Computational approaches to designing extracellular matrix mimetics


A major challenge in neural tissue engineering and regenerative medicine is one of tissue construction: what biomaterial, in terms of chemical composition and physical properties, might best mimic the native extracellular matrix (ECM) that houses neurons, glia, neural stem cells (NSCs), and other cells? Engineered biopolymers afford an opportunity to systematically control both biological functionality and the structural/mechanical properties of the resulting ECM mimetic, thus enabling one to modify the behavior of encapsulated cells.

Progress in biomaterials discovery has been limited by a lack of high-resolution data about the structural dynamics of the underlying polymeric network. The properties of any material stem from the three-dimensional (3D) structures and dynamics of its molecular constituents—from the level of individual proteins to their higher–order assembly into matrices. These structural and dynamical properties, in turn, are deeply linked to the patterns of intra- and inter-molecular interactions that are thermodynamically accessible, and substantially populated, under a given set of experimental conditions. The structural and thermodynamic properties of a designed fusion protein can be quantitatively characterized via experimental means (e.g., X-ray scattering), but systematically doing so on the scale of many dozens or even hundreds of designs would be prohibitively laborious and resource-intensive. Moreover, such approaches do not, in general, provide the atomic-resolution structural and dynamical information to iteratively refine and systematically improve protein designs.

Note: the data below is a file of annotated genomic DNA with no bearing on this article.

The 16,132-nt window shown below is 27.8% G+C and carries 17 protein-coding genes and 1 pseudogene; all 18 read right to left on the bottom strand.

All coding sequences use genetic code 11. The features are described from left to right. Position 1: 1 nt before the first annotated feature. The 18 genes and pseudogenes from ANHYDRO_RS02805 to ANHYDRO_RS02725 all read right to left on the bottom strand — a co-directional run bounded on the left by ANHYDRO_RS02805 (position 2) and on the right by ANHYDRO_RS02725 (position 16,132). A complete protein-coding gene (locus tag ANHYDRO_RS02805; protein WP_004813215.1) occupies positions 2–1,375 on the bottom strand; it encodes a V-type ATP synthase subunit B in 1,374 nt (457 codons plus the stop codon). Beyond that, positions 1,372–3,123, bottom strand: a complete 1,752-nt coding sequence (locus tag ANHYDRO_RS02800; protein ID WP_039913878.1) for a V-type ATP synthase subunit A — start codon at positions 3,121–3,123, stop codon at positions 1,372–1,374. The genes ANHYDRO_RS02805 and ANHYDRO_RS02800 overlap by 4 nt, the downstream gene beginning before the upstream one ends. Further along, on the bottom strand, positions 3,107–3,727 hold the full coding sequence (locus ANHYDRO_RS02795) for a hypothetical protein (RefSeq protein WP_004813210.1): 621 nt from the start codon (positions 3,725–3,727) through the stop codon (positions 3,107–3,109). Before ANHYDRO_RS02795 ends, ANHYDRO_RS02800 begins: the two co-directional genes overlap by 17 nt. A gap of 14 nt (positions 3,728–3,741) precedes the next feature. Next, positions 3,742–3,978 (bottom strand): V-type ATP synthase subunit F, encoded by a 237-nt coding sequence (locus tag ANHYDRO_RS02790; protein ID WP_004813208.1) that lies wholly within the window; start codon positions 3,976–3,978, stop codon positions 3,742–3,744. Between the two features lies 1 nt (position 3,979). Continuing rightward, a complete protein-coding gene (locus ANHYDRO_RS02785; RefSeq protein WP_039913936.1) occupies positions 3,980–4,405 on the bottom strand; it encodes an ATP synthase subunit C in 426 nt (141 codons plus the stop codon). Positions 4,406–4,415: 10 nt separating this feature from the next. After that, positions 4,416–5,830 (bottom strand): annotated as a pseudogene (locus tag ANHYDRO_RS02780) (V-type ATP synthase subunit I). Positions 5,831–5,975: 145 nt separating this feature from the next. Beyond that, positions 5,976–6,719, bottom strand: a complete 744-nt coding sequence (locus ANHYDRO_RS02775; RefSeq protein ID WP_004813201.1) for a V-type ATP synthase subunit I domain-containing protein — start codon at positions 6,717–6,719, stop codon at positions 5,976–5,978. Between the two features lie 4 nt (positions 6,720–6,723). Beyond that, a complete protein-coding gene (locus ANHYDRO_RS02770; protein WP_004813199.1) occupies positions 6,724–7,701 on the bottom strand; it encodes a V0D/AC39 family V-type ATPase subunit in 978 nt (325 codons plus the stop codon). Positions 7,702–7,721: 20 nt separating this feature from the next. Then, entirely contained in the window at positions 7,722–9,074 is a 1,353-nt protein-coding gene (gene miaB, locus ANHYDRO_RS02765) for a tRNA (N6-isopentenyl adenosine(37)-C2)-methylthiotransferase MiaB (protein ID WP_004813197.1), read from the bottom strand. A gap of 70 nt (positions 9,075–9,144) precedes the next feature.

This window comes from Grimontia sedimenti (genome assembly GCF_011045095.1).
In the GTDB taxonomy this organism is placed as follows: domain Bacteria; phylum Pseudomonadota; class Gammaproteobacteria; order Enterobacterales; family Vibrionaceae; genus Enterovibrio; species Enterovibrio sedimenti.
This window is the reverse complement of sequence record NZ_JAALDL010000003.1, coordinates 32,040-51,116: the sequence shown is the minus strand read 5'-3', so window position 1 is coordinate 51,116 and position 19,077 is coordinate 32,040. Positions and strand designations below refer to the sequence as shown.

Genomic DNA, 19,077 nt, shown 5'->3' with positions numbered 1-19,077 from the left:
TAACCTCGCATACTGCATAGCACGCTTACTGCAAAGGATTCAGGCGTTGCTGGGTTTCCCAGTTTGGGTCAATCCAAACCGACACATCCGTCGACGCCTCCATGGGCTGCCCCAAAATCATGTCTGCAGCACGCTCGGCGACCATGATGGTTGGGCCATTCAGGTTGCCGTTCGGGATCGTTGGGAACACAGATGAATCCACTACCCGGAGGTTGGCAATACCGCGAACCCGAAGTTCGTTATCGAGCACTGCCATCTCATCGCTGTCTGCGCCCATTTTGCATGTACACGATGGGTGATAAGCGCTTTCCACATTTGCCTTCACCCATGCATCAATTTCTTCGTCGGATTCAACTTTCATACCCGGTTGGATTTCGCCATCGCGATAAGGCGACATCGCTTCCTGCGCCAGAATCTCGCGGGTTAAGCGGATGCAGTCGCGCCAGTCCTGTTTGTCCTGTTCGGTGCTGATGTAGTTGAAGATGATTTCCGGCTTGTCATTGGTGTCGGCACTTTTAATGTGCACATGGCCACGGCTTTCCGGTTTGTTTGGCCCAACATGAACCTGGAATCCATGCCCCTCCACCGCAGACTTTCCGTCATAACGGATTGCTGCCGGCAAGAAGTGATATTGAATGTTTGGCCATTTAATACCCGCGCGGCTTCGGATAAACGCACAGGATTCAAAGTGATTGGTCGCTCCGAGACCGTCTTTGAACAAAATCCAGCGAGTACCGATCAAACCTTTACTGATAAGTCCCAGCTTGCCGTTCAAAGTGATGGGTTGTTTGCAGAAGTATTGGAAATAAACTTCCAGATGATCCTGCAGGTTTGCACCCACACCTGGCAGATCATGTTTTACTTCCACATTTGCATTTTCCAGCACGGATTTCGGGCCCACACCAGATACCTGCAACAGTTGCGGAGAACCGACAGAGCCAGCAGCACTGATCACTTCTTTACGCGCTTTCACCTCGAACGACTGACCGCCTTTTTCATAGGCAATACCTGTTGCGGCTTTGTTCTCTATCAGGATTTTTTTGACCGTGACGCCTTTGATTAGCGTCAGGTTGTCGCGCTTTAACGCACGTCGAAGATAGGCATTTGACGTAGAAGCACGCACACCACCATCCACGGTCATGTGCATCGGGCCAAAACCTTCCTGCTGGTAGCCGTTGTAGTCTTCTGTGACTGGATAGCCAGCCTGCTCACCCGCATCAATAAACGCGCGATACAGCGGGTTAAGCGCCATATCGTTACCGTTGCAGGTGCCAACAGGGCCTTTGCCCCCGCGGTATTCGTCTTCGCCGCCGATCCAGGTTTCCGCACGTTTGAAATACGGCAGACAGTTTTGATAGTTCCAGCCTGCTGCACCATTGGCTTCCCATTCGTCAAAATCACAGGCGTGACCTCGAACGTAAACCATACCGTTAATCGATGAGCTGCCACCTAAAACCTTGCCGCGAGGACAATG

Using classical, all-atom MD simulations we have examined the molecular behavior of our LG-ELP design (Figure a & b) near its putative phase transition, as well as the temperature-dependent conformational and structural dynamics leading up to the LCST. These simulations supply picosecond-resolved, atomically-detailed information on discrete structural and functional states for our protein, on the overall timescale of ca. 100 nsec. Thus, we can comprehensively analyze the molecular mechanism of the presumed LCST transition of our fusion protein, and also obtain an a priori view of the structural properties of this design, before dedicating experimental resources to the synthesis and characterization of a novel biopolymer with unknown LCST behavior.